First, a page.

Posts Tagged ‘Cool Spaces!’

Shauna Gillies-Smith talks to  Cool Spaces host Stephen Chung about the Nelson Atkins Museum's landscape. Photo: Shauna Gillies-Smith

Shauna Gillies-Smith talks to Cool Spaces!  host Stephen Chung about the Nelson-Atkins Museum of Art’s landscape. Photo: Shauna Gillies-Smith

The landscape architect Shauna Gillies-Smith has worked on only a handful of episodes of Cool Spaces! The Best New Architecture, a new PBS series focused on new architecture, but she’s not worried that landscape architecture is getting the short shift. The show’s host, Stephen Chung, was a classmate of Gillies-Smith at the Harvard Graduate School of Design, and she says she is confident that he is sufficiently “interested in the allied disciplines.” The show, now premiering in local television markets, is organized around different typologies—the first few episodes have themes such as “Performance Spaces,” “Libraries,” or “Healing Spaces”—and focuses on three major new projects per episode. Although landscape architecture is not yet a featured theme, Gillies-Smith has been on screen or behind the scenes for some of the projects, and she’s a big believer in exposing the nondesign audience to design. “It’s as much an advocacy project as a beautiful interesting project about design” she says.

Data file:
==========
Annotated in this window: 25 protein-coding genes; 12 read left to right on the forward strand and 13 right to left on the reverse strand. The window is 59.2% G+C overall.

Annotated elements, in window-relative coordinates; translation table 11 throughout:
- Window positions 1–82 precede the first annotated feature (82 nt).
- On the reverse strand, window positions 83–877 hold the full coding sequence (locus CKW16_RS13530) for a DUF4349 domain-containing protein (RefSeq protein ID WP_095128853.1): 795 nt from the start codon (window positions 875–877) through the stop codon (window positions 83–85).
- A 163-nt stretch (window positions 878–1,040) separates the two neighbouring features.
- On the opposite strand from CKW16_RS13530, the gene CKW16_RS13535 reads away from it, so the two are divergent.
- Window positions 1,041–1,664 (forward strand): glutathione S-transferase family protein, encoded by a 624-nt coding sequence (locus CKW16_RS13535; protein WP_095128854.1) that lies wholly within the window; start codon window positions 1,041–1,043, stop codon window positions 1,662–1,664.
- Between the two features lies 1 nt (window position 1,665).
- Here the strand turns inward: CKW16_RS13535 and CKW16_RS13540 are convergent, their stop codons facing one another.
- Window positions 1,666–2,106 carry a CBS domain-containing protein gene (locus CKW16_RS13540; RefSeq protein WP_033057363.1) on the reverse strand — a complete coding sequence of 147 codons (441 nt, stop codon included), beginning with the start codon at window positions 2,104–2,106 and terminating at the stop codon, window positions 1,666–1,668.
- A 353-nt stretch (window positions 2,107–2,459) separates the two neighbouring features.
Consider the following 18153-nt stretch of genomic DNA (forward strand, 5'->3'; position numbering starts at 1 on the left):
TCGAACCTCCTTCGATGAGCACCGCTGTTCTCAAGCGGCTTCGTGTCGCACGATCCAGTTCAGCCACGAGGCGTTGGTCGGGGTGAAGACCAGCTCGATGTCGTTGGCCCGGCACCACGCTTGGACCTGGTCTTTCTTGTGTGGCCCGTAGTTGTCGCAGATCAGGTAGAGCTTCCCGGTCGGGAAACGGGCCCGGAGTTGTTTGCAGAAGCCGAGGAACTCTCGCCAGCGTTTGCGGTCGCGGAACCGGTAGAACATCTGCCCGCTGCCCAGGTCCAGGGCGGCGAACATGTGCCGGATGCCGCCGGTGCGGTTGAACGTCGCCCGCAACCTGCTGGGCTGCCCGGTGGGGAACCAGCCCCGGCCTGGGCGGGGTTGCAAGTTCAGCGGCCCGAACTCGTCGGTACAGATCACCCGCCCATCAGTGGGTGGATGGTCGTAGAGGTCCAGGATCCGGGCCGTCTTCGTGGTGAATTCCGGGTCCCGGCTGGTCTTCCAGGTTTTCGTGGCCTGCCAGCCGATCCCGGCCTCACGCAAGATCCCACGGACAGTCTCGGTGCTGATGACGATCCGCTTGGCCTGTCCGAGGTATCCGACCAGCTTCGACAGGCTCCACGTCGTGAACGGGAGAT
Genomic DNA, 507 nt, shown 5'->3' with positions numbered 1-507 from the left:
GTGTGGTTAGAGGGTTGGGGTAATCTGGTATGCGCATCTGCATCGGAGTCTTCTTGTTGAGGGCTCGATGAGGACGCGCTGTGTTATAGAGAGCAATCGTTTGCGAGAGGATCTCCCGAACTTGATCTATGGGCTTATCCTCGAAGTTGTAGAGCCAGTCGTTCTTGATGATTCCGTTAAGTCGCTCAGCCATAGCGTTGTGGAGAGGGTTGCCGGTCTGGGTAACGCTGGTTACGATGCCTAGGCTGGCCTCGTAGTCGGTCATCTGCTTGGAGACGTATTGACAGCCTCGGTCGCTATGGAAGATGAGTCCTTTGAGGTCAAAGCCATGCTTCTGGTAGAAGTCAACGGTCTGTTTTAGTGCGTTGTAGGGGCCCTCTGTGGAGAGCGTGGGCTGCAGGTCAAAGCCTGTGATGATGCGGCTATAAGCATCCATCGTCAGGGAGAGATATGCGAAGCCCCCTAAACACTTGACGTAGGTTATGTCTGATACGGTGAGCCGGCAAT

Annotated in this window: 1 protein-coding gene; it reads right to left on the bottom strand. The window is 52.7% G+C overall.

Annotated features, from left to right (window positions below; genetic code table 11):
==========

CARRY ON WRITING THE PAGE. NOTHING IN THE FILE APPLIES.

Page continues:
Gillies-Smith, who is the founding principal of ground  in Boston, is one of a team of experts whom Chung may interview on screen; the team may also include an engineer, a lighting designer, or an acoustician, depending on the project. Each expert talks about a different aspect of the project and tries to make it comprehensible to the general audience. “So, for example, I spoke on two different projects,” Gillies-Smith says. “One was the Nelson-Atkins Museum, and in that project it comes down to something very, very simple: the idea that the land was constructed.” Gillies-Smith walks the viewer through the way the landscape was shaped to accommodate a Dan Kiley garden next to the museum’s Stephen Holl addition: “The addition has a very strongly sculpted landscape that is primarily creating space so the building can poke out of the ground like a series of lanterns. A very simple idea, that the landscape was built around the buildings,”  she told us.

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